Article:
A joint ASAPS and ASPS advisory on legal and regulatory risk-management issues regarding injectables and fillers, released in July 2005, underscores the two societies’ position: “The administration of injectables and fillers is a medical procedure and is subject to the same precautions of any medical procedure. . . . It is the physician’s responsibility to ensure that the nonphysician administering the injectables or fillers possesses the proper education and training.”

“There are some misconceptions among patients about the true nature of nonsurgical cosmetic procedures,” says Mark Jewell, MD, president of ASAPS. “Nonsurgical does not mean nonmedical. Patients deserve to know who is treating them, what their qualifications are, who the supervising physician is, and where the product is coming from. These are questions patients should ask.”

Over the last few years, the number of nonsurgical aesthetic procedures performed in retail or spa-like settings with limited or no full-time medical staff has increased. However, the practitioners performing them may lack the experience or training to handle more than routine beauty services.

According to Bruce Cunningham, MD, president of ASPS, the purpose of convening a patient-safety group is to ensure that patients have the information they need to make the right decisions regarding where to go for aesthetic procedures. Spas and salons are convenient places to receive aesthetic medical treatments, but they should not replace the safety and expertise of an aesthetic surgery practice.

The ASAPS and the ASPS urge patients to do their research and choose qualified practitioners who will perform the aesthetic procedures appropriately, under sanitary conditions, and with products that are approved by the US Food and Drug Administration.

Over-the-Counter Facial “Stimulators” Do Not Improve Skin

According to a study conducted at the University of Washington (Seattle) Medical Center’s Cosmetic Surgery Center, and  published in the Jan­u­ary/February 2006 issue of the Archives of Facial Plastic Surgery, products sold over the counter as facial stimulators that claim to produce results similar to those of a traditional facelift provide little, if any, improvement to skin.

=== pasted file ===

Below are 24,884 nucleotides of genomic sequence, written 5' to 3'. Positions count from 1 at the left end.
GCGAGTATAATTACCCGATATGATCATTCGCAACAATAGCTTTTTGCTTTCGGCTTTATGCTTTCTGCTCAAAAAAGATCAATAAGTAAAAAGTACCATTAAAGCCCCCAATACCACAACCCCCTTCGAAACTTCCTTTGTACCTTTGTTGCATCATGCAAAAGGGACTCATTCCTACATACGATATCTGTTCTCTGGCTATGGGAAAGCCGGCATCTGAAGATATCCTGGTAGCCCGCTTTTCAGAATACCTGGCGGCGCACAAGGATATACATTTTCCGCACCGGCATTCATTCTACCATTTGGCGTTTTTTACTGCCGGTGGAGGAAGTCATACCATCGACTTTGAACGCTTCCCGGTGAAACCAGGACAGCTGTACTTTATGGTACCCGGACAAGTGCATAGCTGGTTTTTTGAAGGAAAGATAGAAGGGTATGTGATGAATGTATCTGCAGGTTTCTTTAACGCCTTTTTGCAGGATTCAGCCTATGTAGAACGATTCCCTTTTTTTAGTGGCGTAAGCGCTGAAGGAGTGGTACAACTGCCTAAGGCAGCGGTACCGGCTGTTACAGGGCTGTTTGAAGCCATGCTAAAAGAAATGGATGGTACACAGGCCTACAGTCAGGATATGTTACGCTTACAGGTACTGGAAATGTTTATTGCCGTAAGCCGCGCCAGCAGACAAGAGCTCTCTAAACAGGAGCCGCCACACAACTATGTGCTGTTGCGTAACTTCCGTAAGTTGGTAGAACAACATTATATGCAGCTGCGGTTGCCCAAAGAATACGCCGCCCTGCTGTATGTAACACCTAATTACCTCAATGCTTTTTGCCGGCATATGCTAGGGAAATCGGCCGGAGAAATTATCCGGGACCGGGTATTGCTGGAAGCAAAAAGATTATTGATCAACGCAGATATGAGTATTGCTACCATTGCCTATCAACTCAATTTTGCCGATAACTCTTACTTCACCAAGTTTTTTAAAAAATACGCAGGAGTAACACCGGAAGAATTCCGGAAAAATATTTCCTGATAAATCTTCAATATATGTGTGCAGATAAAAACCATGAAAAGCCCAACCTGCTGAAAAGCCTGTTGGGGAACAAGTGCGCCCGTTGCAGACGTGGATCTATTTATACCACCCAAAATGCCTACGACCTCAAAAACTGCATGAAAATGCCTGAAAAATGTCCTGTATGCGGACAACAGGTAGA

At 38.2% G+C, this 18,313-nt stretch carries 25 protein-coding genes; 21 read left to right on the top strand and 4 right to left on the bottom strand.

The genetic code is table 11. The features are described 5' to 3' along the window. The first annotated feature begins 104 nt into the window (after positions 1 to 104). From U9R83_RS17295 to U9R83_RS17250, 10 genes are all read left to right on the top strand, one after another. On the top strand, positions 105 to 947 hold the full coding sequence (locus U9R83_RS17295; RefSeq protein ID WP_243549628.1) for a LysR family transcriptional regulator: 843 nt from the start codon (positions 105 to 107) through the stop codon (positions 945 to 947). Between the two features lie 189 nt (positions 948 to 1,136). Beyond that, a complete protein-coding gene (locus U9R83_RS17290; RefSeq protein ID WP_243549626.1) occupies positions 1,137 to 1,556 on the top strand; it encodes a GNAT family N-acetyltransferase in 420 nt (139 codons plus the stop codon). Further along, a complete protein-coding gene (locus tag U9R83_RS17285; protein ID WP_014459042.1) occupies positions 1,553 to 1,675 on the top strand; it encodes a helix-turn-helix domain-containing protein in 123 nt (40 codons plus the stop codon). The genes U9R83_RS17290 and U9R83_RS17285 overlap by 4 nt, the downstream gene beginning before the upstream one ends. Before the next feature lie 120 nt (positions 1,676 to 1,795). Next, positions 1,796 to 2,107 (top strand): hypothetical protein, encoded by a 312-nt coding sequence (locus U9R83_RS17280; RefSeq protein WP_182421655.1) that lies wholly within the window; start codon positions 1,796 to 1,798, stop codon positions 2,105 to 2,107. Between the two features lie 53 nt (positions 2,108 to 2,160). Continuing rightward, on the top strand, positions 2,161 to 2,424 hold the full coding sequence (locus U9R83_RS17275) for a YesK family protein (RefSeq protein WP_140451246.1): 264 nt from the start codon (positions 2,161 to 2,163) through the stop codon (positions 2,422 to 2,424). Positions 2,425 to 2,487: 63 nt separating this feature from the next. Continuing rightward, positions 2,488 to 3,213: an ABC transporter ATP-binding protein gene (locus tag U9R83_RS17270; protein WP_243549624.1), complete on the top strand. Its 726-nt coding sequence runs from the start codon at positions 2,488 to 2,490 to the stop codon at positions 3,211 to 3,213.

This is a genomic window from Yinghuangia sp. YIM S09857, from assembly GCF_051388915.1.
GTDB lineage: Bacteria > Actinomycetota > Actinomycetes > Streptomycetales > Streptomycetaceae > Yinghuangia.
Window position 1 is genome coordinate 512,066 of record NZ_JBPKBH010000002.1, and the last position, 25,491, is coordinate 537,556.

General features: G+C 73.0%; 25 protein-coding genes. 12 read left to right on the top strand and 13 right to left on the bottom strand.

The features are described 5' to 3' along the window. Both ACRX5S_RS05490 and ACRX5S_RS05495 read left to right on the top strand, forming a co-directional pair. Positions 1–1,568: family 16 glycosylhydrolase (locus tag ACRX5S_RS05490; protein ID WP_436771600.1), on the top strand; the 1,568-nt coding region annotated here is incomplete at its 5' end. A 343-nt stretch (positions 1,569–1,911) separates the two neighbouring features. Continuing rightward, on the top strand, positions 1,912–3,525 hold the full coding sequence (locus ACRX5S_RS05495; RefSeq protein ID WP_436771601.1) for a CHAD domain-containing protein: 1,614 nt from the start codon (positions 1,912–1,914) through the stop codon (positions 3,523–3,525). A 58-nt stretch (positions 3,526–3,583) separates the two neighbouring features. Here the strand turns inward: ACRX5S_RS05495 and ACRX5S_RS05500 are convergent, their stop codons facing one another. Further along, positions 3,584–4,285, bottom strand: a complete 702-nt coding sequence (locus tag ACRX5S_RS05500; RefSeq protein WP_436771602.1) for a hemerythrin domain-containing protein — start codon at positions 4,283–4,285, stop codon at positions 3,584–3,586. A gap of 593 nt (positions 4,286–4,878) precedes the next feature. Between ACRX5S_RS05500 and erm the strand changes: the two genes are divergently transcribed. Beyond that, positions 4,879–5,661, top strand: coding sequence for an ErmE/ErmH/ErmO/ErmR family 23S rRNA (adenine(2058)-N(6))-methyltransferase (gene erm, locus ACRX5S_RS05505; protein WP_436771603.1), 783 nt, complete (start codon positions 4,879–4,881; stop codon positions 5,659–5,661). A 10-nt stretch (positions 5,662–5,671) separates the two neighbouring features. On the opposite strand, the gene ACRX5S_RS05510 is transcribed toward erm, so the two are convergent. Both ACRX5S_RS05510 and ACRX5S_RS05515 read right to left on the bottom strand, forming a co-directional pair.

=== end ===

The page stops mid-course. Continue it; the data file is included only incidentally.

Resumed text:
In the study, SamMost, MD, assistant professor of facial plastic and reconstructive surgery at the Uni­versity of Washington School of Medicine, examined two over-the-counter facial stimulators purported to work on the medically unproven principle that electrical stimulation of the facial muscles improves tone and reduces signs of aging. Study participants used the stimulators for 4 months.

Plastic surgeons who checked the participants were unable to detect any improvement in the signs of facial aging.

“The demand for facial plastic surgical procedures has increased steadily over the past decade,” Most says. But at the same time, consumers are seeking more minimally invasive treatments such as these facial stimulators. Facial plastic surgeons have the responsibility to determine the efficacy of such unregulated products to provide unbiased, evidence-based advice to our patients.”

This is the second study in the past year in which Most has tested an over-the-counter facial-enhancement product. In the first study, published in the May/June 2005 issue of Archives of Facial Plastic Surgery, Most showed that specific lip-enhancement products also do not meet their claims to consumers.